Tuesday 26 May 2015

Scenic Stuff - Small Trees

My first scratch-built trees!

One of my ambitions with my 'one day I'll...' wargaming world, a world of glacially slow movement towards nebulous goals, is to have beautiful battlefields, as much like movable dioramas as I can manage. To this end I have heaped upon myself, in addition to the myriad other fractured paths I'm following, the task of building bespoke a forest of trees.

To achieve this I thought I'd better tap into some experience and expertise, i.e. read online and/or buy a book. So, after a fair bit of online research, I got this one:

I'm very glad I did, because, whilst this isn't a perfect book, it's certainly what wanted and I needed, and has really helped me achieve results I'm reasonably pleased with right from the get go. So, whilst I haven't exhaustively documented the building of my first pair of trees in my mooted forest, below are a few pics of some of the stages so far.

My first two trees were made, I think, from electrical wire, which I stripped out of some old discarded leads. Little bundles of copper wire were twisted around themselves in groups of three or four strands, and theses sub groups - the bigger branches with their bifurcating offshoots - were twisted together in groups of four or five. 

The final twisted grouping was the trunk, with the first set of twists making the larger branches, and the individual wires the smaller branches. I drilled small holes in some free thin circular MDF bases I acquired free at one of the several wargames shows we've recently attended, and cemented the trees in place using superglue.

The trees were then 'painted', first with a dilute mix of PVA wood glue and water, and then with a mix of 'artex' type powdered plaster, with more woodglue and a little water. The plaster hardens to form the white trunk and branches above.

Below are the trees after they've been sprayed in a black base-coat. The Adler Young guard figures are just there to give an idea of realtive scale. These first small trees are really being made for my 6mm wargaming battlefields, althought they'll probably also double as smaller shrubs/bushes, etc, in the larger scales.

A lick of acrylic paint gives the first hint of how these might ultimately look. At present they look, to me, pretty horrible. I've decided that individual strands of copper wire as thin as what I've used here are too thin. My next sets of trees will use different and thicker wire, so as not to wind up so delicate and easily damaged as these have turned out.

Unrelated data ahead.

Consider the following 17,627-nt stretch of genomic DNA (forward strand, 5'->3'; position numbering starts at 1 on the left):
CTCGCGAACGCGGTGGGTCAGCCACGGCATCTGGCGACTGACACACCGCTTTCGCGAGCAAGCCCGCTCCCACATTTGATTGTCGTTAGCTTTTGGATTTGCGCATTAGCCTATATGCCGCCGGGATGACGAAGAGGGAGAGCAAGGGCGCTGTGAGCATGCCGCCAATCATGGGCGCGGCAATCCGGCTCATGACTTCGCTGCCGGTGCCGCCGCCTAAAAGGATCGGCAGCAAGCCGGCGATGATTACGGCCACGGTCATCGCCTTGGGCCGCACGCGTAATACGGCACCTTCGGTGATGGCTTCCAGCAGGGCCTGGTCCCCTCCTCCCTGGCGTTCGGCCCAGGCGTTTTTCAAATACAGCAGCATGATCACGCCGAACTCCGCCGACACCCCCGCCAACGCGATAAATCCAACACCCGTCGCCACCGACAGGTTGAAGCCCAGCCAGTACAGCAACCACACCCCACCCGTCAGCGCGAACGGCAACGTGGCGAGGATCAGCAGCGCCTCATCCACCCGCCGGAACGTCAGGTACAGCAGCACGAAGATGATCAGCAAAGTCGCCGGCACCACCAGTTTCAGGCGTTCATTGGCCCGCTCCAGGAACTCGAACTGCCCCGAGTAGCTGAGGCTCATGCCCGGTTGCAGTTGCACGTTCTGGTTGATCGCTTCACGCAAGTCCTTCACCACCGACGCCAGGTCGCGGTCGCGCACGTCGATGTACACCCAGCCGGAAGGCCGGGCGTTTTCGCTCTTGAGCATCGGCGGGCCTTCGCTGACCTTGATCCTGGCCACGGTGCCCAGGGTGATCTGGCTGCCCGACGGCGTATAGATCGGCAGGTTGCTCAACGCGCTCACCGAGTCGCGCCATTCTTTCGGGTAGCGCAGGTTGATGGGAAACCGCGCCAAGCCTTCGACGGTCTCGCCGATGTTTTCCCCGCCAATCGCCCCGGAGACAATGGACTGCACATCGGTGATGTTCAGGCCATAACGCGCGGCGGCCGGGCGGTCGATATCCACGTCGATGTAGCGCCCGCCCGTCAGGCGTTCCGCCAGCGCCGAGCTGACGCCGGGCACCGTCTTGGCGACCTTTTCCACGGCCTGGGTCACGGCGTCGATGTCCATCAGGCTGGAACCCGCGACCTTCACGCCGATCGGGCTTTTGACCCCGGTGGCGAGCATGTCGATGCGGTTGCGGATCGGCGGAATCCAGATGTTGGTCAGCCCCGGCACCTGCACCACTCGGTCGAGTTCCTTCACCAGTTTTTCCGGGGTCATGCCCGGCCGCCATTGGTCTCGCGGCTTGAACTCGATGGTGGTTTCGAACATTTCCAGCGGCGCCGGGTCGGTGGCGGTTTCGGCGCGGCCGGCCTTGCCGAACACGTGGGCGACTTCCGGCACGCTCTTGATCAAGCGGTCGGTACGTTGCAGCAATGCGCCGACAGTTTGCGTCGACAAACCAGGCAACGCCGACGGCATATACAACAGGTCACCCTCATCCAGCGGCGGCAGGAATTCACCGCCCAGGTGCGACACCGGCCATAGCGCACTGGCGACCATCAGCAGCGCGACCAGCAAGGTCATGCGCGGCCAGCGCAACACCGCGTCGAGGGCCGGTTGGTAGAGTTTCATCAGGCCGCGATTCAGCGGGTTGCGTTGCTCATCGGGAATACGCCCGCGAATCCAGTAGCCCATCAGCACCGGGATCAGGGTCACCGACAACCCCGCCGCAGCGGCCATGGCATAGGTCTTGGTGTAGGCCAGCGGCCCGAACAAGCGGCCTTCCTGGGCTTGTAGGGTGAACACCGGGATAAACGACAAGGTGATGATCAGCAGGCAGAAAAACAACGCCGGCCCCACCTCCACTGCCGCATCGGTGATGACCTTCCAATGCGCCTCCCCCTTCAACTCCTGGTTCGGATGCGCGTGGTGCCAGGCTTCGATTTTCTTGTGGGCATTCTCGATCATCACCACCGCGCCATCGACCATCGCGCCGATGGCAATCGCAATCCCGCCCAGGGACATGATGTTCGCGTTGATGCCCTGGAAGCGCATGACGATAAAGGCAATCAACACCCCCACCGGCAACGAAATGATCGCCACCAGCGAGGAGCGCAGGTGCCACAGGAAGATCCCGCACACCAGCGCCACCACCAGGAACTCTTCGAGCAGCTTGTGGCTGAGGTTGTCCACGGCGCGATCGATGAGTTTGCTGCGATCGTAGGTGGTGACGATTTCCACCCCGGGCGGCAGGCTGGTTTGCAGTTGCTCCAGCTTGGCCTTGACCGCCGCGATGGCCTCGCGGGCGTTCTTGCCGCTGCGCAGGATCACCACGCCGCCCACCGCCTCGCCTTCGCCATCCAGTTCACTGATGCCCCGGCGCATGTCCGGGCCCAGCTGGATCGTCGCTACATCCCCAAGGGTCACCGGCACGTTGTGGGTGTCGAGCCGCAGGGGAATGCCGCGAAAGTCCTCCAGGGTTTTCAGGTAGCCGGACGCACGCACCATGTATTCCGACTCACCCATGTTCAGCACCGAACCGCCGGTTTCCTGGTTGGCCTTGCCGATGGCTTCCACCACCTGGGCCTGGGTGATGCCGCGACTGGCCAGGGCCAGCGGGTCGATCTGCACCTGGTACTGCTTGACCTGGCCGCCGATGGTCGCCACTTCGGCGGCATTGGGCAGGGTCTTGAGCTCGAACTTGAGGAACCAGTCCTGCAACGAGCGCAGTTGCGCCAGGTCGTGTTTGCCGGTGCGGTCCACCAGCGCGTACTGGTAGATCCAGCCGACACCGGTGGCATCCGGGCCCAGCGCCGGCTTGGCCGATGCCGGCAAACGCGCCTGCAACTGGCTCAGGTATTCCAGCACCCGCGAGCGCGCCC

Standard Milliput and some scenic sand was then used to model the bases for more interest. These two trees were totally ad-libbed, shape-wise. The one at left looks a bit like a fruit tree (some nice vintage apple variety, perhaps?) in an orchard, whilst the one on the right is like a small garden tree, with the branches starting higher up, and a more compact,dense and evenly spread canopy.

You can't really see this in the pic below, but next I sealed the scenic sand onto the base with a mix of PVA and water. The pic below was angled low so one can see the different shapes of the two trees better. Sadly this was taken on my iPhone, and the damn thing focussed on the backdrop rather than the trees!

The bases painted in acrylic brown. These will be gone over again later, in several different shades and washes, before grass flock etc. gets added.

And finally, although they aren't quite finished yet, I added some 'clump foliage' I used different types and shades for each tree. The small 'garden' tree on the right was fairly easy to do, whereas the 'apple' tree was damned hard work. I used PVA to attach the foliage.

I'll probably be working more on the trunks and branches, using paint to develop them a little (perhaps even adding some splattered lichen to the apple tree?), working up the bases, and then finally coating the entire thing in a coat or two of aerosol matt lacquer.

Anyhoo, all things considered, I'm pretty happy with these. Especially for a first attempt. I hope with time I'll get better, and - crucially - much quicker! I've learned several things, as a result of which the next batch will have slightly simpler armatures, and be made from thicker more resilient wire.

I've been collecting photographic tree reference - arboreal portraits, I guess - and I plan to try a series of more specific trees. If I can, I'd like to develop a formula, for speedy production, so as to work up a good number in as short a space of time as poss.

And as soon as time allows, I'll do a comparison shot with some of the more easily available commercial alternatives, to show why I'm going to such bother!